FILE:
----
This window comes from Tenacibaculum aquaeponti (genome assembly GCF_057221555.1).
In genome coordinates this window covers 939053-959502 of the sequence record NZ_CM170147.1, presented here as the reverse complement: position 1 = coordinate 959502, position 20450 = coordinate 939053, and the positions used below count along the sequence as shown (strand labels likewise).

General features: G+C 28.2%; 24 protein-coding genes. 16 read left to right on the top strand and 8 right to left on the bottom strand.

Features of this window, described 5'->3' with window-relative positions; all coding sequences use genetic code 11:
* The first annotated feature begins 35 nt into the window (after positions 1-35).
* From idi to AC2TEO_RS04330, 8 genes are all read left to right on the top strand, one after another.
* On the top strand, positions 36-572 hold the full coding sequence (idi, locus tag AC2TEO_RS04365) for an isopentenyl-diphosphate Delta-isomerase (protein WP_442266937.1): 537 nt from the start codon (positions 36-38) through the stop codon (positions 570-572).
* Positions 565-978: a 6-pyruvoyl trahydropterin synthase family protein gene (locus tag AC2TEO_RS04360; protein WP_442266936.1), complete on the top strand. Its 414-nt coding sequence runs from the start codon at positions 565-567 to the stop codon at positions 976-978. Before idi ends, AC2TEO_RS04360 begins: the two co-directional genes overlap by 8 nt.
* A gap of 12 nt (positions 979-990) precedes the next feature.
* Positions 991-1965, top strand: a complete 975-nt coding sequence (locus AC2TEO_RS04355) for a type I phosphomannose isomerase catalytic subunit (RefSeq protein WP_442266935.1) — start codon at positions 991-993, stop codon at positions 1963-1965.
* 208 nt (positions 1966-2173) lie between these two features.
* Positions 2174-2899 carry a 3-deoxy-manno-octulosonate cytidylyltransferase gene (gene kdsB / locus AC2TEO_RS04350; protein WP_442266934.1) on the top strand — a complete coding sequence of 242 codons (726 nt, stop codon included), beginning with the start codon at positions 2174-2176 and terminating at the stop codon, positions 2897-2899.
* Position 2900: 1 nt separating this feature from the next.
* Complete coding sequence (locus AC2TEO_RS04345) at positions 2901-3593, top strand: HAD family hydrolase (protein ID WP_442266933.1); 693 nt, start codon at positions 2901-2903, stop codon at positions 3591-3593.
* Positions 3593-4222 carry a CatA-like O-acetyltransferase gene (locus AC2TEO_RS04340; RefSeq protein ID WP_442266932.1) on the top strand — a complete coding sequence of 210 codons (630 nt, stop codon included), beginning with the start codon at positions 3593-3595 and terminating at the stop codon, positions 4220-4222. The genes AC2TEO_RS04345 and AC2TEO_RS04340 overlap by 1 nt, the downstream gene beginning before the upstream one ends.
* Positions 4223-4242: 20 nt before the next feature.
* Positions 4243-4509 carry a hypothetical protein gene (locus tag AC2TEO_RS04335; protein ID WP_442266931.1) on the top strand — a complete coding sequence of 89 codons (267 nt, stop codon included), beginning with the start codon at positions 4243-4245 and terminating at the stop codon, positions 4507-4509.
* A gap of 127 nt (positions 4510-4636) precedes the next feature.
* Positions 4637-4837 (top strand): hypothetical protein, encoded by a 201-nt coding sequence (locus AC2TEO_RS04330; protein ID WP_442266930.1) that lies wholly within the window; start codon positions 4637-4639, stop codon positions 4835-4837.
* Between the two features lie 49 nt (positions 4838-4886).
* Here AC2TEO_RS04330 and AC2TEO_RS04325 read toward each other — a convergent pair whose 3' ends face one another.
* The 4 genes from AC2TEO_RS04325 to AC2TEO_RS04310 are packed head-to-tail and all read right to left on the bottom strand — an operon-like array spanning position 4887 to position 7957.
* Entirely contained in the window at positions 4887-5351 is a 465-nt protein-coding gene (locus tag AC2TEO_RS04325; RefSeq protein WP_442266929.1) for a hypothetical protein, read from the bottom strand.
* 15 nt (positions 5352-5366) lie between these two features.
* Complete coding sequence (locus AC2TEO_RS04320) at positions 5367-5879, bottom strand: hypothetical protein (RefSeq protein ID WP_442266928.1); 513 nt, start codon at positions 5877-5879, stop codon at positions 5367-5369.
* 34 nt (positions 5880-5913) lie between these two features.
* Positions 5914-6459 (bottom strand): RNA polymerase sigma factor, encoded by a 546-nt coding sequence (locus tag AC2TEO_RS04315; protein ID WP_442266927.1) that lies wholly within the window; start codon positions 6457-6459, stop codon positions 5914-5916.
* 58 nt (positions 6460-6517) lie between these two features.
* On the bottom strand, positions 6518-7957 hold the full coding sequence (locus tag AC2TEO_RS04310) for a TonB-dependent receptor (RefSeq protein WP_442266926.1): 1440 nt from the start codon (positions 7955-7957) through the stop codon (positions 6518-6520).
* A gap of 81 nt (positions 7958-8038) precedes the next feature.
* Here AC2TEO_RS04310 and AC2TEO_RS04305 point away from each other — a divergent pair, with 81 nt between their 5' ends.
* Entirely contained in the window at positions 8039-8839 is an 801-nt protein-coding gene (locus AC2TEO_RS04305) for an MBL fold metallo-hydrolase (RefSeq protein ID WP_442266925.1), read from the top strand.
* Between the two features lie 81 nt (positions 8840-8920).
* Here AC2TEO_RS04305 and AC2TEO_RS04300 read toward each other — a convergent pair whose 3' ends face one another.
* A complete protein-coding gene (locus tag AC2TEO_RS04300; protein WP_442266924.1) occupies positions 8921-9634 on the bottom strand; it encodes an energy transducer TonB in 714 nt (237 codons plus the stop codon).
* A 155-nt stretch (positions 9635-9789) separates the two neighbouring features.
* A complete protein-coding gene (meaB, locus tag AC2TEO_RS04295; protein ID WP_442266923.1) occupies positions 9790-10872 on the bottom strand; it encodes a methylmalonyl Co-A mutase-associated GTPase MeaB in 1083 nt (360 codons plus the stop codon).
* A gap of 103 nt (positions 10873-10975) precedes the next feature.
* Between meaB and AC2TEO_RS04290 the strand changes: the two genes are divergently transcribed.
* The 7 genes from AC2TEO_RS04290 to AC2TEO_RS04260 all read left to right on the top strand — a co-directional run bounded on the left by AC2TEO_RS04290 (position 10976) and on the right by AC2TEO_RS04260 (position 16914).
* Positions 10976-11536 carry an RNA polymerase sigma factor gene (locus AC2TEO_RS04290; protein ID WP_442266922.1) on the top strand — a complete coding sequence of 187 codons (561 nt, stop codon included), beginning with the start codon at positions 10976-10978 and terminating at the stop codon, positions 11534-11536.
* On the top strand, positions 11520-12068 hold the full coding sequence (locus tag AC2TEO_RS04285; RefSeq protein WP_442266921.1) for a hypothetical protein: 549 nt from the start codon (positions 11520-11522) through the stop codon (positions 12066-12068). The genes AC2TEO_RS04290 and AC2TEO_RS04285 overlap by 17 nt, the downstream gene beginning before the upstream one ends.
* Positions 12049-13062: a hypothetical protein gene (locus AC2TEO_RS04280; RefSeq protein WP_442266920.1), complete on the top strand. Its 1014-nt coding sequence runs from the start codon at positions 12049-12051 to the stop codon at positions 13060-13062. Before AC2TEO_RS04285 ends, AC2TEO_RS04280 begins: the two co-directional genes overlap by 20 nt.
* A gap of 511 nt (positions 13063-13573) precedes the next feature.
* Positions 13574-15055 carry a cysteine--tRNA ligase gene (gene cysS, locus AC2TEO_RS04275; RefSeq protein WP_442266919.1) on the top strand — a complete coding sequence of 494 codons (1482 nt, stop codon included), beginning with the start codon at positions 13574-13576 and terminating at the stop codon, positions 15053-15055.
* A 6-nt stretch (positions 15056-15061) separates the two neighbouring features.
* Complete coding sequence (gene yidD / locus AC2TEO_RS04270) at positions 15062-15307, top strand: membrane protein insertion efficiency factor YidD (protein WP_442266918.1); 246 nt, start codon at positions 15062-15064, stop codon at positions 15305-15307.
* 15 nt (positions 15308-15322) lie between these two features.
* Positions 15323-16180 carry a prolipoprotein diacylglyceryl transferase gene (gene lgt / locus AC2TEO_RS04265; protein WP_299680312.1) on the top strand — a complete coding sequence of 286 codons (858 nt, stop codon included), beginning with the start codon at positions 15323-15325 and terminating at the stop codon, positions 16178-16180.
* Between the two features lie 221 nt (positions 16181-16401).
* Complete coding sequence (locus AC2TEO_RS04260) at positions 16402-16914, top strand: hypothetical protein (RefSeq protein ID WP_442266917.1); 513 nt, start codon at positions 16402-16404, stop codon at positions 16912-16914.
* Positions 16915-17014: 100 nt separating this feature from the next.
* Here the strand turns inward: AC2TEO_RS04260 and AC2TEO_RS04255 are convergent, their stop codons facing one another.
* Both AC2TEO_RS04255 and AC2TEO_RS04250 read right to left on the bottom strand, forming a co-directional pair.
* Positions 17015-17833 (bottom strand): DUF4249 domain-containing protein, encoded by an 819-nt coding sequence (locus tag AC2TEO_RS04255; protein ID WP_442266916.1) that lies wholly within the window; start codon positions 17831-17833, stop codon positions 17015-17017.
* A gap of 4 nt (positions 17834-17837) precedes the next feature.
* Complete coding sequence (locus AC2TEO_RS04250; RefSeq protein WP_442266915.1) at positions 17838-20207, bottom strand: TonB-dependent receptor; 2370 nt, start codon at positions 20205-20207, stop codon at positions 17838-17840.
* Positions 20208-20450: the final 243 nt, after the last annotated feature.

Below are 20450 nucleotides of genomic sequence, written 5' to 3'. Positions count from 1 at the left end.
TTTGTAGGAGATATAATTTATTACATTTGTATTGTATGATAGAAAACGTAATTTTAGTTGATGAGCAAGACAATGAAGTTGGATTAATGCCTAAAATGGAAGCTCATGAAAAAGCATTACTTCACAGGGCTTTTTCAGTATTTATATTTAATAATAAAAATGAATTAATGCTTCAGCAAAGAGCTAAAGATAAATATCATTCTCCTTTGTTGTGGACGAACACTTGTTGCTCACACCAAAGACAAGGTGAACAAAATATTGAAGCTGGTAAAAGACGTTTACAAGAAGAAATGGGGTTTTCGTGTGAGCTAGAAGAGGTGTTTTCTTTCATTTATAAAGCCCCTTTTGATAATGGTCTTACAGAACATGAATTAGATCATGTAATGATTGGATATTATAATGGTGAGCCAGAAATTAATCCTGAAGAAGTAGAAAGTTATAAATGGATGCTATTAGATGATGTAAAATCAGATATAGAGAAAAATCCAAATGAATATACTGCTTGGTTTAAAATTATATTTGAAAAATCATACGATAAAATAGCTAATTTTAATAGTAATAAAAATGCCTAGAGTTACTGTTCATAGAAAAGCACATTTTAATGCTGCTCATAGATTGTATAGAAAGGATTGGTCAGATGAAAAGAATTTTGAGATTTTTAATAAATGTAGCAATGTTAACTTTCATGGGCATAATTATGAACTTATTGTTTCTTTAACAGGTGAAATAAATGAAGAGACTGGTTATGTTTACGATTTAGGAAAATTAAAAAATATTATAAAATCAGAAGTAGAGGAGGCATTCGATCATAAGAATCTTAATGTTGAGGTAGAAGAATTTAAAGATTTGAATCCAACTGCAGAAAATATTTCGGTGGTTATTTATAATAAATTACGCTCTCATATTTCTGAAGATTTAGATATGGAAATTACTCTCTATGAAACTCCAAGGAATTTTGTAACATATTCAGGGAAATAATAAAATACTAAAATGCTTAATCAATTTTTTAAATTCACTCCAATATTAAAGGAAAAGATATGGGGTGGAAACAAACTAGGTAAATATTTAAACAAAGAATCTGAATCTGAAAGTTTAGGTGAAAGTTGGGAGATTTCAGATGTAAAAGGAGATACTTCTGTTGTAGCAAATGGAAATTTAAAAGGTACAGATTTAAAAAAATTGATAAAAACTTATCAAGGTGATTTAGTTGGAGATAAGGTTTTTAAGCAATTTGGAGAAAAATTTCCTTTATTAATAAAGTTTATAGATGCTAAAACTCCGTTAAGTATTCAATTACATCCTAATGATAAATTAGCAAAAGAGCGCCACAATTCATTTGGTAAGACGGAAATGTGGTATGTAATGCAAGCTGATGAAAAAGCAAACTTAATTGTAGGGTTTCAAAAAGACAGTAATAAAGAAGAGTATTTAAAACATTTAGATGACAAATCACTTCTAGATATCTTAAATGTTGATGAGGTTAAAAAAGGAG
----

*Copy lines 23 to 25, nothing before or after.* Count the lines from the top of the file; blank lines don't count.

* Entirely contained in the window at positions 4887-5351 is a 465-nt protein-coding gene (locus tag AC2TEO_RS04325; RefSeq protein WP_442266929.1) for a hypothetical protein, read from the bottom strand.
* 15 nt (positions 5352-5366) lie between these two features.
* Complete coding sequence (locus AC2TEO_RS04320) at positions 5367-5879, bottom strand: hypothetical protein (RefSeq protein ID WP_442266928.1); 513 nt, start codon at positions 5877-5879, stop codon at positions 5367-5369.